Today, because company is coming, and I’ve things to do, I’ll only spend a couple of hours on this, and cheat a little.

Here are some of the one liners I’ve read lately. Not all of them are brilliant, but they sure are fun. I also acknowledge my big mistake of not noting the author.  It won’t happen again.

“Drinking leads to the mumbles.”
“Cruelty is so simple, really. You just turn your back on your own humanity.”
“Clams don’t agree with me, so I’ll eat 2 or 3 dozen, just to be sociable.”
“I intend to stroll and ponder.”
“In winter, I’m a Buddhist, in Summer, I’m a nudist.”
“How do you teach a stranger, all you know?”
“She was backed up by oak trees.”
And my absolute favourite: “Once you’ve bought a novel in your pyjamas… all is lost.”

Oh – the written word is delicious. I never knew I was so hungry.


by Jan

Becky Wayte is an incredible photographer. You can see her work on Facebook, on her Sunshine Coast Trails page.

In the mornings, I look out the window and a smile, because I know she is probably out at that very moment, capturing the beauty of the day beginning. Her sunset shots and panoramic views are also stunning. A lot of you know her work from the calendar, I send you at Christmas.

Becky also has a way with wild life photography. She is able to get a close up of a squirrel chewing a nut, or a hummingbird gathering fluff off a thistle. She’s posted several photos of bears, coyotes, and birds, birds, birds. I find them wonderful.

This last week, she took a particular photo, and asked on line if she should post it.

The reason for her question — she said the photo was “graphic.”

Becky took a photo of a Heron eating a baby gosling.


My first thought was — thanks for the warning. I’ll pass.

I know, if it’s posted I will scroll on. I’m sensitive. I “hide” and “block” photos of animal “cruelty.” (is nature cruel?)

I don’t like to see the zebra get chased by the cheetah, or certainly not big game hunters posing by the elephant. Same goes for photos of starving dogs and matted cats. Nope – I like my head in the deep, deep sand for those visuals.

Then, the voice of reason piped up with the obvious…. again.

Ken said, If she had posted a photo of an eagle with a fish, or a bear with a fish, or a person with a fish… no one would bat an eye or think twice. I doubt she would have have even asked. In fact, she could win a cool award.

But…  a baby duck or soft bunny as breakfast? Nope…. No one wants to see that.

No one cares about fish – but… oh, the baby ducks!

Nature is nature, and people are weird.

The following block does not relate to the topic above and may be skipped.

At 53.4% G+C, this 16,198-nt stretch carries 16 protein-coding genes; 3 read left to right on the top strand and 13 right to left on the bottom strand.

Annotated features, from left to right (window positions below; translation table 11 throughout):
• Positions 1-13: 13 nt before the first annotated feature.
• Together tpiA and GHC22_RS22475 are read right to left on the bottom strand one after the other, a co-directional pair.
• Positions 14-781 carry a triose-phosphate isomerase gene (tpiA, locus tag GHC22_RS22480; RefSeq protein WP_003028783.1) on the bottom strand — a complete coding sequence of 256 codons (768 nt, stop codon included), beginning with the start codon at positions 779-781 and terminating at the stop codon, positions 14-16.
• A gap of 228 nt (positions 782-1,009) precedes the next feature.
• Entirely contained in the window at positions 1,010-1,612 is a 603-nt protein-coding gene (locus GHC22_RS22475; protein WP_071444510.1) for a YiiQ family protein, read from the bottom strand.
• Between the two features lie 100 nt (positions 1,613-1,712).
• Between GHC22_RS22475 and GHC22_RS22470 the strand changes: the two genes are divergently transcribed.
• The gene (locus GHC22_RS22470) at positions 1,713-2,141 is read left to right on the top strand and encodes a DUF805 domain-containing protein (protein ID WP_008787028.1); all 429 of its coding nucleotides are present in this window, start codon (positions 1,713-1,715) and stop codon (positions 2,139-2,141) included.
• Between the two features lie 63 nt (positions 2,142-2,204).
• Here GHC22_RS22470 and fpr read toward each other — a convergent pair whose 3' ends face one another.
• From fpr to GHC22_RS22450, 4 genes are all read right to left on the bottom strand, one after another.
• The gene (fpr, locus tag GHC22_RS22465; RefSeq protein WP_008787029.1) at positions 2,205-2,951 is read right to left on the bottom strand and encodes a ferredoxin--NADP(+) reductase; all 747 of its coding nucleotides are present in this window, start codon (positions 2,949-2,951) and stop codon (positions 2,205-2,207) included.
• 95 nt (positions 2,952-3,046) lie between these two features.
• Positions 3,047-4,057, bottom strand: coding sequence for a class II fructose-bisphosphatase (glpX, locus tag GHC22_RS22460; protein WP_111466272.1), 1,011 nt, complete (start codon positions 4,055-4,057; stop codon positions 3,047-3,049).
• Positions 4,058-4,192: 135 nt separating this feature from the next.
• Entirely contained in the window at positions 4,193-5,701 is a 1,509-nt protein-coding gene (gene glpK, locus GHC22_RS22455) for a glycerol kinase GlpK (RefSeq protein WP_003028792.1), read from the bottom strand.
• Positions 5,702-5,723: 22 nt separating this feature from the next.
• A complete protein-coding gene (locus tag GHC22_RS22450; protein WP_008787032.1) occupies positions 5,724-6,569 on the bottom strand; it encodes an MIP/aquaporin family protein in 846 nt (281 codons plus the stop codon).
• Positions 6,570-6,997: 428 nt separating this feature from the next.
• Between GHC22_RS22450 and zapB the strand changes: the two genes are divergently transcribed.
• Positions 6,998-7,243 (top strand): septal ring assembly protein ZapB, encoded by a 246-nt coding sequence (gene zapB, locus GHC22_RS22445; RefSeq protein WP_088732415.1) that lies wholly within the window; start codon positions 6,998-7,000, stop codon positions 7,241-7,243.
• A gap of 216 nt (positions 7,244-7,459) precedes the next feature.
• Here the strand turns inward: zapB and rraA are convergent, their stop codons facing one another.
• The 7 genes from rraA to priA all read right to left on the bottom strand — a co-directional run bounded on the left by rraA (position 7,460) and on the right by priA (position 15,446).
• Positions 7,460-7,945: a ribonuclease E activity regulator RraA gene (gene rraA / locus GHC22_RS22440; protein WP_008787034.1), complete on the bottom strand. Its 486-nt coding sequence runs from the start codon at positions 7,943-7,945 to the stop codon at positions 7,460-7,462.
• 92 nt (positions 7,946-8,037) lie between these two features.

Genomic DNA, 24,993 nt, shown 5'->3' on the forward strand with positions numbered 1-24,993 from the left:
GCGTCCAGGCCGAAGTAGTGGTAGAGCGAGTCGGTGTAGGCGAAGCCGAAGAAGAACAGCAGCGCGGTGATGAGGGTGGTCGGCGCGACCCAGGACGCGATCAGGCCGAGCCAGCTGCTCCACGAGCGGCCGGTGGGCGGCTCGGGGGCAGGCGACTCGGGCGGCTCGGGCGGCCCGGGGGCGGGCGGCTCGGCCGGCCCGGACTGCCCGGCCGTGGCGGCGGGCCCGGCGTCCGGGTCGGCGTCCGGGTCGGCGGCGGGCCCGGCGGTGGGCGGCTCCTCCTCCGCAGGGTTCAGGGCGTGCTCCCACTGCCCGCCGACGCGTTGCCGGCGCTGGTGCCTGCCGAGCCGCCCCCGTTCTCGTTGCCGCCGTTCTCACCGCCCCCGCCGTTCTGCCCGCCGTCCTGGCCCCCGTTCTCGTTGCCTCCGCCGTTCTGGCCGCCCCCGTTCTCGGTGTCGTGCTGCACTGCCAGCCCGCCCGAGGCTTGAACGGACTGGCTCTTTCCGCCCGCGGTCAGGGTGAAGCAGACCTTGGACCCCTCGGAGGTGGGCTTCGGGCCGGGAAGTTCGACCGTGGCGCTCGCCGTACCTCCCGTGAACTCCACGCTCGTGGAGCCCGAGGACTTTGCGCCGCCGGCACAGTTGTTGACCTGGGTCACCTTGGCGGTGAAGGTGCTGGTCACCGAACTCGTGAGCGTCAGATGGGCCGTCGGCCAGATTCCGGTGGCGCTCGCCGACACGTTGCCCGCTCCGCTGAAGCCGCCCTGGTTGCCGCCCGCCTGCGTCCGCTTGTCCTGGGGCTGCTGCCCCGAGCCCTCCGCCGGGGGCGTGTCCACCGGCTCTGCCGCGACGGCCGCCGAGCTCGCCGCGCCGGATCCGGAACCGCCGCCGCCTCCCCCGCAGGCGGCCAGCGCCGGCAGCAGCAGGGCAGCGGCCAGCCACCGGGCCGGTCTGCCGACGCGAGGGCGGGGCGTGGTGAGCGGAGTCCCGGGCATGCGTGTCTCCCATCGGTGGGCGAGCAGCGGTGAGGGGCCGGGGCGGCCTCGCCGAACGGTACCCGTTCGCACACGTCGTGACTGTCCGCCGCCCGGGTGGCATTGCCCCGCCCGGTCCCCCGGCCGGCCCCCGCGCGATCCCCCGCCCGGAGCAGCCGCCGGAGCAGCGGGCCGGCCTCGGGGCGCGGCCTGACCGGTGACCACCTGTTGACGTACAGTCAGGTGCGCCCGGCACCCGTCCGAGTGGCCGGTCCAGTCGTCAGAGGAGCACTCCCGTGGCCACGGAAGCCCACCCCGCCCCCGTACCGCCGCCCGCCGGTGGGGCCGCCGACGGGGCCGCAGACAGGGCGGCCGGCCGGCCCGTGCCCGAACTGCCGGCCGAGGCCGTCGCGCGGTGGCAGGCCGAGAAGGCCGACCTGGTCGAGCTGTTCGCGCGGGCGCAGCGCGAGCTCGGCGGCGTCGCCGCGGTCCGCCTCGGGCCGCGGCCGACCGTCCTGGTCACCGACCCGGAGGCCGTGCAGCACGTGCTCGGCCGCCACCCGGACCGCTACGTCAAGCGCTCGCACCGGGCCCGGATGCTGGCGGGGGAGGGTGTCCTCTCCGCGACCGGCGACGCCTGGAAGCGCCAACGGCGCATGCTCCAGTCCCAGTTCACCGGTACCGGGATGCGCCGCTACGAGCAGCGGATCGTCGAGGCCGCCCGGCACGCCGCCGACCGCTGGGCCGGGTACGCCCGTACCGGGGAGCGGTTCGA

I’m still not going to look at the photo, but it was interesting to hear a truth, and a perspective I didn’t know I held.


by Jan

I like being retired, and so far, Ken and I have managed to find ways to stay entertained.

Most mornings, we ask each other if there are any plans for the day. For the most part the answer is no. Of course, recycle day and garbage day get acknowledged. We look forward to the days we get massages or when Patti comes to clean the house. (we live quite well.) But, for the most part — we make few plans, and somehow the days fly by.

Saturdays, we usually go to yards sales, and the Saturday Market.

As we were leaving the market yesterday, we saw a super cute, curly, and white doodle-y puppy. Ken and I are those people now — we fawn over dogs. We will stop to get our hands sniffed and if okay, we pet ears.

“Who’s this sweetie? She’s a real cutie — what kind of doodle is this one?”

We find, a lot of dogs we meet are a mix of poodle and __________ (fill in the blank.)

Sure enough, this one was a mountain Bernese mixed with a poodle.

We got gooey over the puppy, but I don’t think the owners appreciated us, saying something about breeders being able to charge more money on a dog called something other than mutt these days, and everyone went on their way.

It used to be, when a dog jumped the fence, and messed with the neighbours dog, kids would be in front of the grocery store with a box full of puppies, trying their best to give the mutts away.

Today, “breed” with a poodle and your new puppy is automatically priced at over a grand!

Then… I’m not sure if it was me, or Ken, but one of us mentioned that the poor poodle dog, will fuck anyone.

We agreed, the poodle —  a sweet, and noble, beautiful dog; a dog that doesn’t shed, is super smart, is now the literal bitch of the canine community.

Golden doodle, snicker doodle, labra doodle, berma doodle, schnauzer doodle, and on we go. I even met a King Charles-doodle. (it was really cute.)

As we got in the car, we continued … If a poodle and Portuguese water dog (our favourite type of pup) did the deed… would you then get a porta poodle or a porta potty or… yeah… we kept going.

Thirty-six years of marriage — Ken and I are still able to crack each other up! We laughed the entire way home.

Aren’t you glad I started posting on this bloggy thing again?